Bat found in Guelph home tests positive for rabies
The northern myotis bat, as part of the Toronto Zoo's Native Bat Conservation Program. (Toronto Zoo/Native Bat Conservation Program)
Wellington-Dufferin-Guelph Public Health says a bat found at a home in Guelph has tested positive for rabies.
They want to remind the public that they should avoid all contact with wildlife as the deadly disease is active in the area.
While the Ministry of Natural Resources and Forestry distributes vaccine baits to stop the spread of the virus, there is no vaccine for bats.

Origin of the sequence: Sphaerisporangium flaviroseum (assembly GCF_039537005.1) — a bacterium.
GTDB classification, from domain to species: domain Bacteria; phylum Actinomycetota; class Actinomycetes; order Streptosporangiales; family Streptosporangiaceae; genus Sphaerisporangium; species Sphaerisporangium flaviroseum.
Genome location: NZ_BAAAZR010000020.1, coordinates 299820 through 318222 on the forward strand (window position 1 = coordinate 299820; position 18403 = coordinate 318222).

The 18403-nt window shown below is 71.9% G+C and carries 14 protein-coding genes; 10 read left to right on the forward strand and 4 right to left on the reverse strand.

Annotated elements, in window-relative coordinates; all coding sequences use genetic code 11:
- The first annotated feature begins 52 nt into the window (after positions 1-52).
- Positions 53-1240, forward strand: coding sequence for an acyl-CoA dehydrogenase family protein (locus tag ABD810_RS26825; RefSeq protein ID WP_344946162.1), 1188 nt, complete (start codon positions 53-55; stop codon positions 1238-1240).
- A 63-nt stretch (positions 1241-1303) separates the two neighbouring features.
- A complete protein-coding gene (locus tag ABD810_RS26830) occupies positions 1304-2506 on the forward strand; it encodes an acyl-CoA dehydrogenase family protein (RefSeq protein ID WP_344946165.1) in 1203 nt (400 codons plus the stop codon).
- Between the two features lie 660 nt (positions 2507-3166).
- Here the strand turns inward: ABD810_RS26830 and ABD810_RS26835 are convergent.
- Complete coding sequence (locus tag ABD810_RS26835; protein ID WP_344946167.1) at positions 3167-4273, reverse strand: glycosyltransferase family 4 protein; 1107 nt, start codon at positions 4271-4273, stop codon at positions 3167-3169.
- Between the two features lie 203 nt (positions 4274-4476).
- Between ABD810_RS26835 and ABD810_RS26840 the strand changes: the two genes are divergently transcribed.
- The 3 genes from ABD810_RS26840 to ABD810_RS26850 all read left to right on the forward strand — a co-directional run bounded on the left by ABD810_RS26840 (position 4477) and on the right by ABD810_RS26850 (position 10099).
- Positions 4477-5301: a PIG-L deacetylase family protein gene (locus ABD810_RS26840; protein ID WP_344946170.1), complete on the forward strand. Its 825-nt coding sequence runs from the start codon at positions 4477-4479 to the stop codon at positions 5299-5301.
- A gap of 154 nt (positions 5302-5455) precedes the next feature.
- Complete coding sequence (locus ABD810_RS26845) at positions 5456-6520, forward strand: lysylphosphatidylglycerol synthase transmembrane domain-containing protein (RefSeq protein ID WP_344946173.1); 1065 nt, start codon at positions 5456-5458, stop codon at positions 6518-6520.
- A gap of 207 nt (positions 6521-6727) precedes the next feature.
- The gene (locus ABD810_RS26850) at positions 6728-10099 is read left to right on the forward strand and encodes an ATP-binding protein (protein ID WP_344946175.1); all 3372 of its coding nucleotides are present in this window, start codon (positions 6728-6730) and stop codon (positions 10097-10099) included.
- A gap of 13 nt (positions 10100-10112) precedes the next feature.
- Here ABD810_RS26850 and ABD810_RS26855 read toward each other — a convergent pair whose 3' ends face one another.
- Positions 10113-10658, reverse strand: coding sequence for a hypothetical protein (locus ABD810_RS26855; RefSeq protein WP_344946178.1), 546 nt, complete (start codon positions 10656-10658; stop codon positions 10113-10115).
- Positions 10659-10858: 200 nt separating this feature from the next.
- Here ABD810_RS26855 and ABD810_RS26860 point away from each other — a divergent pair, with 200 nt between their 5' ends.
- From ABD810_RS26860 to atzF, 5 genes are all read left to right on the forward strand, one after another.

“Rabies is a fatal disease if left untreated,” said Dr. Nicola Mercer, the Medical Officer of Health and CEO for the agency, in a press release. “If you encounter wildlife, such as a fox, raccoon, skunk or bat, avoid touching it. If you think you have been bitten or scratched, contact your physician immediately or go to a hospital emergency department.”
Homeowners should also call their local animal control agency.
Rabies is a fatal virus that affects both animals and humans.
It is transmitted through the saliva of an infected animal by a bite or through scratches, open wounds or the mouth, nose and eyes.
Public Health says two bats also tested positive for rabies in 2018.